Dario Montoni started Montoni Group 20 years ago with a desire to modernize the construction industry’s methods. Montoni has become a real estate leader in Quebec and Eastern Canada by demonstrating a commitment to design LEED-rated buildings on a commercial scale. The company has made Canada’s 50 Best-Managed Companies list 15 years running and has been a member of the Best-Managed Companies’ prestigious Platinum Club since 2007.
Posts Tagged ‘SABMag’
Locally-inspired architecture with a global reach
This is the first of two articles featuring the work of emerging practices from across the country, whose vision of sustainability embraces holistic solutions implemented at a small scale. The work gives physical form to the emerging culture of cooperation and collaboration that is the foundation of social sustainability. Local in its inspiration, this work nonetheless illustrates the
transformative power of architecture, and plants the seeds of civic ecologies whose principles are global in scope.
By Jim Taggart, SABMag editor
Visit the Directory online for Listings organized by Product Category and by LEED Category
Dramatic neighbourhood stadium pursues ecological restoration and high embodied energy
The land now occupied by the St-Michel Environmental Complex has a long history of human intervention: being used first as a mining centre, then as a dumping site.
The impacts have been both ecological and symbolic, with environmental neglect translating into negative public perception. Today, in an era of rehabilitation and regeneration, this location is now destined to become one of Montreal’s biggest parks with a focus on the environment and ecological restoration.
By Gilles Saucier
Modernist, modular design comes to cottage country
Picture a mid 20th century Case Study house overlooking Los Angeles; the flat roof and glass walls, the refinement of form and Modernist ideals. Now transpose those forms and philosophies into the 21st Century amid the lakes and forests of the Canadian Shield in Haliburton, Ontario. MAFCOHOUSE is a contemporary building system that harks back to the architecture of Richard Neutra and Pierre Koenig but which also meets the environmental aspirations of today’s clients and building codes.
By Will Jones
Designing Interior Environments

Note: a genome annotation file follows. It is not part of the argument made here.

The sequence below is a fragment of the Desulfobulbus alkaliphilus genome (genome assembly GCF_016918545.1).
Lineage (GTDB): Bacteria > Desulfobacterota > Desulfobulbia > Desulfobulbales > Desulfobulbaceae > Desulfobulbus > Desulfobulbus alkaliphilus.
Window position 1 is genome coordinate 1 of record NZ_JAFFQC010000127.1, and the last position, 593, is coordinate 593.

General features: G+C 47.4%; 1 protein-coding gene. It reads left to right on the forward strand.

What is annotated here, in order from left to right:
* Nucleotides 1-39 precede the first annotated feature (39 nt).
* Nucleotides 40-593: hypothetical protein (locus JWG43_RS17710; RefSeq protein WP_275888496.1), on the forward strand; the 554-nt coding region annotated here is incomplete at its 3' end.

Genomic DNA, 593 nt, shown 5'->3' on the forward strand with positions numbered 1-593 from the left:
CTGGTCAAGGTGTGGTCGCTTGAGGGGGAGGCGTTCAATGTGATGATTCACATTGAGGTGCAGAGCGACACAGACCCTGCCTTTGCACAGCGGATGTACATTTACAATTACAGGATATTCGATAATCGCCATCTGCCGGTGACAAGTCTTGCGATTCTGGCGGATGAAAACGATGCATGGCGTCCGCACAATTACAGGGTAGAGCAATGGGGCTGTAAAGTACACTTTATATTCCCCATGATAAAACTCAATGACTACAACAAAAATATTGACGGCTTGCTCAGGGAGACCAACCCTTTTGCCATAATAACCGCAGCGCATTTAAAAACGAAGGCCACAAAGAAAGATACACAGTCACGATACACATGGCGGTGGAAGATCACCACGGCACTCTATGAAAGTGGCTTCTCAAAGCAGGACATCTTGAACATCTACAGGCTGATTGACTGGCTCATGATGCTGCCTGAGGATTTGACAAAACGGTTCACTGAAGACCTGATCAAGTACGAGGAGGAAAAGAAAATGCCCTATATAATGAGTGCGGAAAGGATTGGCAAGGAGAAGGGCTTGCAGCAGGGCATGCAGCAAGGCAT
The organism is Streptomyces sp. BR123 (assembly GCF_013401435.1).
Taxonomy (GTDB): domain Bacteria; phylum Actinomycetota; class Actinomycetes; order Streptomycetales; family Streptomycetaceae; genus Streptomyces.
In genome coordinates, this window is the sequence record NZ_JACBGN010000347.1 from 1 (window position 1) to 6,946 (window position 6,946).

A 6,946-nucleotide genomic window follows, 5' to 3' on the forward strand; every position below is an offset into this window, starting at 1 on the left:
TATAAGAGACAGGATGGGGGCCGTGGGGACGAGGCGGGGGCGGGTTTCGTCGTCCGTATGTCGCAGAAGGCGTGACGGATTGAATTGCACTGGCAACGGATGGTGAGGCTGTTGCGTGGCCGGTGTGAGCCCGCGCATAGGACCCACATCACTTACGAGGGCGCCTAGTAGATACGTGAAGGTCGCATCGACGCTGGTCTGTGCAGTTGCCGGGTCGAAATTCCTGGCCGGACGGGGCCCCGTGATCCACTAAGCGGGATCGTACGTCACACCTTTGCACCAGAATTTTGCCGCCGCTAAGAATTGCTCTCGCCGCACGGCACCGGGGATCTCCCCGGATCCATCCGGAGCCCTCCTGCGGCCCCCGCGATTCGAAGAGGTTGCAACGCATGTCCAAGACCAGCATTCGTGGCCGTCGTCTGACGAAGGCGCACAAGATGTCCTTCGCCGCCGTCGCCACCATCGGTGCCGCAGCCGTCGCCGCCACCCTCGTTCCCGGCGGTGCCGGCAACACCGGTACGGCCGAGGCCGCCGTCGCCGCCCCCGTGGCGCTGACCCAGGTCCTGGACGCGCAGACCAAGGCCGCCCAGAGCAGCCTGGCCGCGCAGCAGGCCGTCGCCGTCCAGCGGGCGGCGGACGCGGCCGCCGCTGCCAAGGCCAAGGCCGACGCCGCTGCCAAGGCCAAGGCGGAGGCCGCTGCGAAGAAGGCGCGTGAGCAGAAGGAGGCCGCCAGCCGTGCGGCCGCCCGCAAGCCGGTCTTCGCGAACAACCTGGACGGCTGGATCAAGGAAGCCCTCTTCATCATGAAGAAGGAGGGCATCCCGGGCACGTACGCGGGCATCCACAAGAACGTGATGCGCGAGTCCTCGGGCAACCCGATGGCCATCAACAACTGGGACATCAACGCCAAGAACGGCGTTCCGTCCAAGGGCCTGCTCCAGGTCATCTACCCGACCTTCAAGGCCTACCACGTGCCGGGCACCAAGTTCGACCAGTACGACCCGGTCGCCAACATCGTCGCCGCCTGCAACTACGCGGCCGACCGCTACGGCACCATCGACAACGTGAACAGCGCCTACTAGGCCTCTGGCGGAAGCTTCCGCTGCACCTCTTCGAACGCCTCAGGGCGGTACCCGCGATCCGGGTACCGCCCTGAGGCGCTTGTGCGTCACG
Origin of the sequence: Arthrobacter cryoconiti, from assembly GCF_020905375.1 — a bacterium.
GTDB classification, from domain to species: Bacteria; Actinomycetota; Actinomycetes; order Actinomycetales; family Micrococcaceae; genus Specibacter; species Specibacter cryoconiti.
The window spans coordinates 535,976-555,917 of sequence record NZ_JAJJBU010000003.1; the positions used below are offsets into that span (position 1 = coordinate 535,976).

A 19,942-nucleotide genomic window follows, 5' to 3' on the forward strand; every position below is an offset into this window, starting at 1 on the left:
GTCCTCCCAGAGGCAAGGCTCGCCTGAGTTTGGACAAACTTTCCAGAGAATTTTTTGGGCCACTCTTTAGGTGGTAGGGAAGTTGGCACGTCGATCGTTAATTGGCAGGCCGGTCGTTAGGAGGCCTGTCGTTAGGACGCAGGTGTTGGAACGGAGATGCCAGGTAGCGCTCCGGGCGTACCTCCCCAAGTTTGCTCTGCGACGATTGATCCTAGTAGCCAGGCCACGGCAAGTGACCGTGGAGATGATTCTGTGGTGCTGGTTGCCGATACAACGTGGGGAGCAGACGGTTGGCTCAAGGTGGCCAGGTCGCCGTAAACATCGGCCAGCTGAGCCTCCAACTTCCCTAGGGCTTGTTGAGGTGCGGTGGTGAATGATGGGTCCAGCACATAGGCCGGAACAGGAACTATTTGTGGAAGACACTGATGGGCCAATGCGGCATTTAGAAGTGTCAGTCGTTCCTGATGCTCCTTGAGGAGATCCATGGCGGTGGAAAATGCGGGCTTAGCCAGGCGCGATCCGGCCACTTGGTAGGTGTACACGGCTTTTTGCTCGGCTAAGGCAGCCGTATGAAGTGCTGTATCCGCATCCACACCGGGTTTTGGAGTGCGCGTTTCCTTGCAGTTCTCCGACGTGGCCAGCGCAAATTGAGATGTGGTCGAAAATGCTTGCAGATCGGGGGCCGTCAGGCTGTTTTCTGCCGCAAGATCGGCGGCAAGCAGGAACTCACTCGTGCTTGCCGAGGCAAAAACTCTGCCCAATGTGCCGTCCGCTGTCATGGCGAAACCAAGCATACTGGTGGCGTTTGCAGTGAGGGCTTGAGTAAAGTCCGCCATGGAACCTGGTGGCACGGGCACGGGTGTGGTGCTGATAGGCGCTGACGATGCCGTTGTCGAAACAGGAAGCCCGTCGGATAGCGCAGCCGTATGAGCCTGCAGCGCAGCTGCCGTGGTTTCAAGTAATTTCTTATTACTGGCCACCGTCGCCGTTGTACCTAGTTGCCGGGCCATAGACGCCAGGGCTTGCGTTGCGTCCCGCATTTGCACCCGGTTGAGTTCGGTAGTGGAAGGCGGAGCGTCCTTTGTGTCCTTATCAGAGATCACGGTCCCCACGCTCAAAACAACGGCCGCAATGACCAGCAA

that Support Human Health
Although we have known for a long time that Canadians spend over 90% of their time indoors, only recently have we consciously begun to design environments that not only meet health and safety regulations, but also actually improve occupant health and wellbeing.
By Kaitlyn Gillis
and Michelle Biggar
Top energy performer employs thermal mass of precast concrete
A proven product like precast hollow core slabs have gained new functionality and added value through their integration with the heating and cooling system of the Hyde Park Public School in Barrie, Ontario. Technology from Toronto-based Termobuild converted the precast floors into part of the HVAC system. The thermal mass of the hollow core slabs allows the building to tap into low-grade energy such as the body heat of students, or to pre-cool the building at night by storing most of the daytime cooling needs in the floors.
By Jack Laken
Modular Passive House construction a pioneering effort
Bella Bella is a small community located on Campbell Island between the northern tip of Vancouver Island and Haida Gwaii. Approximately 90% of its 1,500 residents belong to the Heiltsuk First Nation.
By Peter Treuheit
Sleek lab and office meets exacting performance needs
The new Advanced Research Complex [ARC] at the University of Ottawa is the hub of cutting-edge Photonics and Geo-Sciences Research in Canada. Located on a tight urban site, the building houses two separate research programs – the University of Ottawa’s Centre for Advanced Photonics and the relocation of its Geo-Science department into state-of-the-art laboratories. In addition to the laboratories, the facility includes academic and student offices together with associated administrative spaces serving personnel from both the Faculty of Science and the Faculty of Engineering.
By COLE+Associates Architects Inc.
The way we live is changing. As both an architect and a resident of Vancouver, I am regularly confronted with how our cities are changing through urban densification and shifting demographics, to accessibility and affordable housing. I think about the smaller units we are building as a response to this change, and I find myself considering livability as an important factor in the design of multi-family units.
By Kim Barnsley